- Build Muscle Fast: 30-Minute Full-Body Dumbbell Workout
- Kettlebell Sumo High Pull — How To, Variations and Muscles Worked
- Kettlebell Windmill: Muscles Worked, How To, Benefits and Variations
- Planking It! Five Minute Plank Workout for Shredded Abs
- The 12 Best Trisets for Bodybuilding
- Full-Body Workout To Build Maximum Muscle
Split training has you focus on specific muscle groups on specific days throughout the week. A split training routine can range between two to six days a week.
One of the most common types of training splits is the one-body-part-per-day split. You’ll see many lifters train chest on Monday, back on Tuesday, etc.
The huge advantage of this training style is that it allows you to apply an enormous amount of intensity and volume to your training. You could essentially hit all three factors listed above easily in a split training routine.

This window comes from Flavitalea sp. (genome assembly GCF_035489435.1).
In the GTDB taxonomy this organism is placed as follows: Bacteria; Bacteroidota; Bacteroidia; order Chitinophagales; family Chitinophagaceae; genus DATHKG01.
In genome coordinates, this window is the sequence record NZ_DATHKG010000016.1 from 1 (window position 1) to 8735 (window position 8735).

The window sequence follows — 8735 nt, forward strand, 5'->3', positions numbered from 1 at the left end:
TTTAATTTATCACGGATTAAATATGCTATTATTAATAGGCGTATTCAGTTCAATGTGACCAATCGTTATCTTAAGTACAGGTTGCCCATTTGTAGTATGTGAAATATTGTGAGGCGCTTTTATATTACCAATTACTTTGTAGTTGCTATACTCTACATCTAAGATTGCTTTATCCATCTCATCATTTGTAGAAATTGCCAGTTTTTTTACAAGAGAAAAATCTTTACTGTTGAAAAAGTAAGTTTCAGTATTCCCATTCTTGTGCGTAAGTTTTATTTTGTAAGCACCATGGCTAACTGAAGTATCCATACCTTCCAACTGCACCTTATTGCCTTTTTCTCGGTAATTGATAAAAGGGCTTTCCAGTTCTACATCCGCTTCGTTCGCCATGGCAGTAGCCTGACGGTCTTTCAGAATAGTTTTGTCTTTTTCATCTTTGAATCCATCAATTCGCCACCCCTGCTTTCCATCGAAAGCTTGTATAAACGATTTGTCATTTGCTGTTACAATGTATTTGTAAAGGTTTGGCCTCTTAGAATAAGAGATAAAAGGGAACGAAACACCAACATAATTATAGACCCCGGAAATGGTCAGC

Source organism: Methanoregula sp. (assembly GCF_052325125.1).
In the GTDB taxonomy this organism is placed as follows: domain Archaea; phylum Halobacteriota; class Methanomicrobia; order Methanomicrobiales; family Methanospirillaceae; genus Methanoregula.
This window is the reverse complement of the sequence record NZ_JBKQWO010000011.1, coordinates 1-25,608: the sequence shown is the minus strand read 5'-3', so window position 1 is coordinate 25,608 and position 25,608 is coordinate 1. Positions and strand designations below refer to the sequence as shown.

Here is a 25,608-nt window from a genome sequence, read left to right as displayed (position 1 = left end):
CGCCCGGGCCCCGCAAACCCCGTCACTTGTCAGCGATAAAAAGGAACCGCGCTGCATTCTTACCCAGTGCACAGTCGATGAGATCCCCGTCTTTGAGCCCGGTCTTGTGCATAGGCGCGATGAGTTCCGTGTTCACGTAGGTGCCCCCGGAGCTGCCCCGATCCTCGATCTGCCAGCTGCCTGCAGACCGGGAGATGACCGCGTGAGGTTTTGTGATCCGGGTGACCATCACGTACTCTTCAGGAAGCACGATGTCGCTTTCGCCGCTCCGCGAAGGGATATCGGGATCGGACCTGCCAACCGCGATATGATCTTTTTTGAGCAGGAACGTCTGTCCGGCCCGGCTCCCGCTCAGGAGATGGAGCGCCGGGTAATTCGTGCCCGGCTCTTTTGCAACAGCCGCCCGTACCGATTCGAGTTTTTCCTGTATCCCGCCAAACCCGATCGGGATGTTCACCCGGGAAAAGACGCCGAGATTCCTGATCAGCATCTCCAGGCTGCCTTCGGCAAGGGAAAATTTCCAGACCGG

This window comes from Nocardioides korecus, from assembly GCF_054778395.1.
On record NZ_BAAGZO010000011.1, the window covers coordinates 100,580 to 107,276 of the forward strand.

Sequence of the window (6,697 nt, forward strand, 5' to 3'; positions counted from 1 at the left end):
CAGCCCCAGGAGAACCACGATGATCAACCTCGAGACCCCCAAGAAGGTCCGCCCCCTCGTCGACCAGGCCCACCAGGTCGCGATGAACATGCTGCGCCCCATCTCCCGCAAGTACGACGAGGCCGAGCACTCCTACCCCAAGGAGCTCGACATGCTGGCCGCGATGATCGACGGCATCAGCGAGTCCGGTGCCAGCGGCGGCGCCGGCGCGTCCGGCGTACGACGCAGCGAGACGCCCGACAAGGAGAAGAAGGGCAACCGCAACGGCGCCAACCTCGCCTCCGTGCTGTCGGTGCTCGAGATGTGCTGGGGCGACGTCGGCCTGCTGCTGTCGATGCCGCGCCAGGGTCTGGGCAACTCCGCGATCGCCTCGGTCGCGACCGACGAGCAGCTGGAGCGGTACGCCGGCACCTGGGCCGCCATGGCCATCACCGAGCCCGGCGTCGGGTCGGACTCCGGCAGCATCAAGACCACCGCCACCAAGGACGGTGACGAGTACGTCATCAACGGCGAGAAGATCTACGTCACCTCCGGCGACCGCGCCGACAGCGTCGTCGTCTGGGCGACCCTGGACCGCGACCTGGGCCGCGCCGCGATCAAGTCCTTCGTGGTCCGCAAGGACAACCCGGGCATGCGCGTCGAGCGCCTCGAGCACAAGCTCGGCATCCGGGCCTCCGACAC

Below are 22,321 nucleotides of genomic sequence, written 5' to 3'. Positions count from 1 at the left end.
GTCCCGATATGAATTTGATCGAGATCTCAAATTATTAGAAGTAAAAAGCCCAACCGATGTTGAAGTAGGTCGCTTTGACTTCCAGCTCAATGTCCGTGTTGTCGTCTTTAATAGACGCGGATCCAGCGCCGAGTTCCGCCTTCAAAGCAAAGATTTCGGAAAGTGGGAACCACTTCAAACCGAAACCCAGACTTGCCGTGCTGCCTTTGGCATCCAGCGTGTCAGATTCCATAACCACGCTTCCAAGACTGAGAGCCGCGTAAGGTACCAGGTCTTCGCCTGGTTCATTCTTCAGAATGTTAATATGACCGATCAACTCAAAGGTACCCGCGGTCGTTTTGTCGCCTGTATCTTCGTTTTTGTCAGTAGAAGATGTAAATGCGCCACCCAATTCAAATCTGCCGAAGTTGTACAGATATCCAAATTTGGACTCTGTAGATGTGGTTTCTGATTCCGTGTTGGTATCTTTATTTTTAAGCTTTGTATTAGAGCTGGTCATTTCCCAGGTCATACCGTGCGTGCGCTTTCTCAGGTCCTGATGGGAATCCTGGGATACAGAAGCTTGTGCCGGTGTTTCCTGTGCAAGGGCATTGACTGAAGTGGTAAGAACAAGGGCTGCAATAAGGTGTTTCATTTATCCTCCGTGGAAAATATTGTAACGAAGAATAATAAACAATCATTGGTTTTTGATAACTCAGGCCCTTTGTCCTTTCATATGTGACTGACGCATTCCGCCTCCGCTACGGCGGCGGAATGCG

The obvious downside to this split is the lack of frequency allowed and the fact that missing only one day of training could possibly throw your entire split awry.
- Can hone in on a specific body part
- Sufficient volume
- Mental focus is greater since fewer muscle groups are trained
- Missing days can be difficult to make up
- Easy to go overboard with the volume
- Lose the high-frequency aspect
More Workout Splits:
- 12 Best Workout Splits
- 7 Effective Training Splits
- The Pectoral Split
- The Functional Training Split
- The Best 3-Day Workout Split Routine
- 4-Day Split Workout: 10 Weeks To More Growth and Power
- The Best 5-Day Dumbbell Workout Split
- The Best 5-Day Workout Split Routine
- 6-Day Workout Split for Building Muscle Mass
- Full-Body Vs. Split Workouts: How to Choose
Bridging the gap
So both perspectives have their pros and cons, but there has to be one that’s best for you, right?